Organizing Mobile

by Luke Wroblewski

14 Reader Comments

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  1. Contrary to the article, I prefer an on-screen “back” button in Android apps. The way I hold the phone when interacting with the screen is sometimes different than the way I need to hold the phone to click the hardware buttons. I can more easily tap the screen than shift around and press harder to click the button. For applications with a lot of forward and back navigation, it can make sense to keep more of the gestures on-screen.
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  2. @astearns, in situations like that the gestures can be integrated in the app. But an explicit “back” button is different. it is a browser control. Why replicate it (often with different behavior)? We learned this lesson on the Web a long time ago. Site’s that tried to rebuild the browser’s back button moved away from it real fast. If you need navigation actions make them navigation actions: ideally labeled with their destination/function and secondarily with a non-“back” label like “up” a nav tree or “previous/next in a sequence.
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  3. In an application I could see having a onscreen back button due to the fact that sometimes pressing the hardware back button actually closes out the program when you only meant to go back one screen. Website wise if you’re using an Android phone, Opera mini has an onscreen back and forward button.
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  4. Simply changing the CSS of a normal, desktop focused web site to display the same content on a mobile is a Very Wrong Way of creating a mobile friendly site.  You have demonstrated very clearly why we need to completely re-think the architecture for mobile presentation Good one
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  5. @jcgallaher that’s in a native app, not in the Web browser.
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  6. Although the article doesn’t cover this I noticed that in your examples the redesign of facebook/twitter kept a small magnifying glass icon on the top while bagcheck’s search is integrated with the menu at the bottom. Should search be relegated to the bottom menu? Would the average user know to go to the bottom (or click on the arrow) to search for something? I could see the top menu design having both menu and search icons as well as the logo (a facebook & bagcheck combo). Fantastic article. I look forward to reading the book.
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  7. Thank you for this interesting article! It really helpt me clear some stuff out.
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  8. Thanks for sharing this with the A List Apart readers Luke - some incredibly useful and usable information in here. Wondering how you feel about users who are exploring on information rich website being given a crumb trail for orientation purposes? It has its obvious benefits but is likely to add precious height to the header of every page.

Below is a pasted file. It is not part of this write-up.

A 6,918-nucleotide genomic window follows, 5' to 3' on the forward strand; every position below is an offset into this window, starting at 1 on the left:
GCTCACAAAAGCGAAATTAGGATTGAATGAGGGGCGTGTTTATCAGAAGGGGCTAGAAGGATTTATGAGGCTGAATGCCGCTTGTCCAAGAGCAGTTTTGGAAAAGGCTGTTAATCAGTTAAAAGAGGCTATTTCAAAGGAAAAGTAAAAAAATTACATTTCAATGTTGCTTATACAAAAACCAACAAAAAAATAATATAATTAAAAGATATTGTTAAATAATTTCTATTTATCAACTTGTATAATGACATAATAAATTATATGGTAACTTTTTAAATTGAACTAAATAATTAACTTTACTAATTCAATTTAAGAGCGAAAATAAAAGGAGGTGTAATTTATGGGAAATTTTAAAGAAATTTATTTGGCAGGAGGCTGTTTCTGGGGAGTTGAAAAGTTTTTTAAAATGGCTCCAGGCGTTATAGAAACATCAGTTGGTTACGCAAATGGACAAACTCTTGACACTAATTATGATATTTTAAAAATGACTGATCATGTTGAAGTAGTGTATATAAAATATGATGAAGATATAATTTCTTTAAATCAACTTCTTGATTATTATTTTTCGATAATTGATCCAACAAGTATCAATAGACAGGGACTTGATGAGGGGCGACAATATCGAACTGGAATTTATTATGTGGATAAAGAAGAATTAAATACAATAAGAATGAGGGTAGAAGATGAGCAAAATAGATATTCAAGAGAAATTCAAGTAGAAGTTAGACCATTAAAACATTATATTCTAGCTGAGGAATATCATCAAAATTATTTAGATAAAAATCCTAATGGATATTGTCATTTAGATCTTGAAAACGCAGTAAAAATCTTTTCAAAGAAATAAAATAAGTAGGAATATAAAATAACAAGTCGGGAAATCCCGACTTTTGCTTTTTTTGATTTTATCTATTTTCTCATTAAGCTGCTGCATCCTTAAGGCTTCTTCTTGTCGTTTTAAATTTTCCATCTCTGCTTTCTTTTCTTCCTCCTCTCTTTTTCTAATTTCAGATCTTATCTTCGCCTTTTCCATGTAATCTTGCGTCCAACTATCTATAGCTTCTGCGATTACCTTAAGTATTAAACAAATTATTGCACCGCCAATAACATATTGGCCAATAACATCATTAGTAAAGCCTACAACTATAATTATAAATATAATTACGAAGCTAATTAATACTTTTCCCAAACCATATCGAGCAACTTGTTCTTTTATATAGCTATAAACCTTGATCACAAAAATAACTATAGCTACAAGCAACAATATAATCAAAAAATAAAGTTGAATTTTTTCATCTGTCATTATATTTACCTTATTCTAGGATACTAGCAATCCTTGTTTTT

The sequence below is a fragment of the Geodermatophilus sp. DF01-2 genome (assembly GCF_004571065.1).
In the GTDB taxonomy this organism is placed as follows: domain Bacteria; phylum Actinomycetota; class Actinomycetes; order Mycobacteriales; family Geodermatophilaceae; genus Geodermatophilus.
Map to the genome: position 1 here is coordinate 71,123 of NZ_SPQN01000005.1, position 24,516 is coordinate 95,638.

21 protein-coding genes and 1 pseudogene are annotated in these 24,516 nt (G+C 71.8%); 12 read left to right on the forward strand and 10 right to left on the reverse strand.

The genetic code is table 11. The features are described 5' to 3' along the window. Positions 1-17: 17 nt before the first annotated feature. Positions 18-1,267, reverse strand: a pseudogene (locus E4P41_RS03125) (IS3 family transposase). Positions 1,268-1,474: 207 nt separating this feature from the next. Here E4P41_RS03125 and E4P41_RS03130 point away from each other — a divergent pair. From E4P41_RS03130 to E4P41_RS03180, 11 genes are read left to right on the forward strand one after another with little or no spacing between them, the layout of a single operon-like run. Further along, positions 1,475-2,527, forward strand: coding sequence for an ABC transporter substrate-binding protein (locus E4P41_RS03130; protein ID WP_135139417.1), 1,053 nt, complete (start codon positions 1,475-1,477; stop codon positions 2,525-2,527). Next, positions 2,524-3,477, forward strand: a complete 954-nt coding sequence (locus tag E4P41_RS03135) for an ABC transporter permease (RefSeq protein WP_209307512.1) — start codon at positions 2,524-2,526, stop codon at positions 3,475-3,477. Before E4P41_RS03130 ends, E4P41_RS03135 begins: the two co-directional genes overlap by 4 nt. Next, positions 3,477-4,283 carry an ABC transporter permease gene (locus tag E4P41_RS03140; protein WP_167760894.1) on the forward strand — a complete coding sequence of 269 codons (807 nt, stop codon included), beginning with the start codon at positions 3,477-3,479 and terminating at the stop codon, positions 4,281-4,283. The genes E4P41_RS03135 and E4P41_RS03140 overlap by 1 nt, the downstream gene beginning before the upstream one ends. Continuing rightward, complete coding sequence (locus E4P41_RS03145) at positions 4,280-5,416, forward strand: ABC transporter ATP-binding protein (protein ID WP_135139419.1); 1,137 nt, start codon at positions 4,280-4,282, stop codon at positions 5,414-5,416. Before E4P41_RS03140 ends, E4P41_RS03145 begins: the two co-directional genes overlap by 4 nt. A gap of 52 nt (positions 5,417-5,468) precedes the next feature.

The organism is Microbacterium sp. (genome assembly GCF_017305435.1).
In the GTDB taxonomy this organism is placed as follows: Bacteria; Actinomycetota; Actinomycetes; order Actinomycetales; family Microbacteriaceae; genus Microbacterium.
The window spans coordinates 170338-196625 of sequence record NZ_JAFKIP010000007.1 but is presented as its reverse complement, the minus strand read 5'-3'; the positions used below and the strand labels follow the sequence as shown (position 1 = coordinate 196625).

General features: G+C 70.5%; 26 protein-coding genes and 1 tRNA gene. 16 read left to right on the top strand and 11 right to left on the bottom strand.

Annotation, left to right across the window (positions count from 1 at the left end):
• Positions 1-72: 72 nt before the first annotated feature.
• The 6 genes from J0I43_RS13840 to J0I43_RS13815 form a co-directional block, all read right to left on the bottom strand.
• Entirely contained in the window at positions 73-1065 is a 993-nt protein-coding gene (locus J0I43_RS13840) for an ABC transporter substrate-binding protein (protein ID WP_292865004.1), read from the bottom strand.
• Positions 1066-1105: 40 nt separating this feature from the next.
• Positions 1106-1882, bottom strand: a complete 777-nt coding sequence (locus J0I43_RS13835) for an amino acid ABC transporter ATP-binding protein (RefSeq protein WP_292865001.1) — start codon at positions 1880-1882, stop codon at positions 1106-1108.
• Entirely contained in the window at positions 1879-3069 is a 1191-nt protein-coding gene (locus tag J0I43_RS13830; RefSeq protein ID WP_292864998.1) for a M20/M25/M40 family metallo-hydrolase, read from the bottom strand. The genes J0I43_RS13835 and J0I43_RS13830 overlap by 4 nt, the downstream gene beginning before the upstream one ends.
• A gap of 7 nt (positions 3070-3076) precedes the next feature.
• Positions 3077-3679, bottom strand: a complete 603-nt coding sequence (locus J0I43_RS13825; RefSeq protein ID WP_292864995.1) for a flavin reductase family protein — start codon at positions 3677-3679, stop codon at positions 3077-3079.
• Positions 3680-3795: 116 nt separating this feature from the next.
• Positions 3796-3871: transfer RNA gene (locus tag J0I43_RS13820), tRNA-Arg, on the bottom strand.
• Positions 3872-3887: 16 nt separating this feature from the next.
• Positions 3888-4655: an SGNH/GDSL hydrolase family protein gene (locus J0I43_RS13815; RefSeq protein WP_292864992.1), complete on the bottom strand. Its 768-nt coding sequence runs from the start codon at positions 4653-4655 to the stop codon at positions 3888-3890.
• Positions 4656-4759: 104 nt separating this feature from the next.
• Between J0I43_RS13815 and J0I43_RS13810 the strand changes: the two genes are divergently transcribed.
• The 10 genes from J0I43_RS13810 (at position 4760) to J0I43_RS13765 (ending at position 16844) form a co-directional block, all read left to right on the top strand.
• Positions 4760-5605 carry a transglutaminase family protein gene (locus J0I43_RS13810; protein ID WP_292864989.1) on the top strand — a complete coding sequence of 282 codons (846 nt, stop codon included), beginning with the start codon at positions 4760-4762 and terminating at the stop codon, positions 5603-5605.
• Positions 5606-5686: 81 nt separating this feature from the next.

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  9. This is a wonderful article, gotta love technology. I wonder how you feel about iphone vs Android?
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  10. Focusing on content first, navigation second gets people to the information and tasks they want quickly.
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  11. Mobiles are extremely used on web. Much more than a few years ago. In Brazil, its raising 500% per year according to google. We need to start focusing on that very quickly. Nice article!
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  12. You wouldn’t believe how many “Back” button battles we’ve had in the past few months for our mobile sites. It’s like the early web days all over again.
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  13. Having the menu button at the top take the user to a menu at the bottom of the page is a bad idea.  If you argue that having a navigation page takes the user out of context is bad, then scrolling the user away from the context they’re in isn’t any better.  It might even be worst.  Autoscrolling is more jarring to me and there’s often no way to get back to the same context.  I favor having a menu that is laid over the content.  This way the user is able to take a peek at the menu and dismiss it without penalty.  Peeking without penalty is a UX design pattern I’m seeing more of in both desktop and mobile apps.
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  14. Hi Luke, I was about to buy the book, but I see that it’s quite old (from 2011?)
    Any updates planned for 2013?
    BTW, in German Amazon they only have the French version of the book!?
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